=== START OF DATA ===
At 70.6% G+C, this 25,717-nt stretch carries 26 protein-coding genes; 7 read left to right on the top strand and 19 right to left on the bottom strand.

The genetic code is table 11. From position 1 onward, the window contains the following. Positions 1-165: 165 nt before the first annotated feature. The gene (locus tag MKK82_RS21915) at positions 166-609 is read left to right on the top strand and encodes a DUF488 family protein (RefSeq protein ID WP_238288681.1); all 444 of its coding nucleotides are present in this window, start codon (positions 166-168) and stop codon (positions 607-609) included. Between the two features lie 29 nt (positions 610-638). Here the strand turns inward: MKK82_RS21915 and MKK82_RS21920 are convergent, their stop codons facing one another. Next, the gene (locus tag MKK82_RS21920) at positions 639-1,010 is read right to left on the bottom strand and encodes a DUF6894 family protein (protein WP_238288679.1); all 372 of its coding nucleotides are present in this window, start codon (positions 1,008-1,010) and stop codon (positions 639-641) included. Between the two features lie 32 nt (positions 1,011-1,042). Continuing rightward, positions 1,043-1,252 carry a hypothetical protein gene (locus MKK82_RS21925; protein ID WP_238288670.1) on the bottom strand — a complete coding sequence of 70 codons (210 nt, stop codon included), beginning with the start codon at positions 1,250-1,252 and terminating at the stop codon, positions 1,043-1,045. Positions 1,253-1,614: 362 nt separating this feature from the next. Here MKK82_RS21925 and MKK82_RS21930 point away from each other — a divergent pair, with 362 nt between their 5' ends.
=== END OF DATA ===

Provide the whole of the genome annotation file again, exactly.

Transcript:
At 70.6% G+C, this 25,717-nt stretch carries 26 protein-coding genes; 7 read left to right on the top strand and 19 right to left on the bottom strand.

The genetic code is table 11. From position 1 onward, the window contains the following. Positions 1-165: 165 nt before the first annotated feature. The gene (locus tag MKK82_RS21915) at positions 166-609 is read left to right on the top strand and encodes a DUF488 family protein (RefSeq protein ID WP_238288681.1); all 444 of its coding nucleotides are present in this window, start codon (positions 166-168) and stop codon (positions 607-609) included. Between the two features lie 29 nt (positions 610-638). Here the strand turns inward: MKK82_RS21915 and MKK82_RS21920 are convergent, their stop codons facing one another. Next, the gene (locus tag MKK82_RS21920) at positions 639-1,010 is read right to left on the bottom strand and encodes a DUF6894 family protein (protein WP_238288679.1); all 372 of its coding nucleotides are present in this window, start codon (positions 1,008-1,010) and stop codon (positions 639-641) included. Between the two features lie 32 nt (positions 1,011-1,042). Continuing rightward, positions 1,043-1,252 carry a hypothetical protein gene (locus MKK82_RS21925; protein ID WP_238288670.1) on the bottom strand — a complete coding sequence of 70 codons (210 nt, stop codon included), beginning with the start codon at positions 1,250-1,252 and terminating at the stop codon, positions 1,043-1,045. Positions 1,253-1,614: 362 nt separating this feature from the next. Here MKK82_RS21925 and MKK82_RS21930 point away from each other — a divergent pair, with 362 nt between their 5' ends.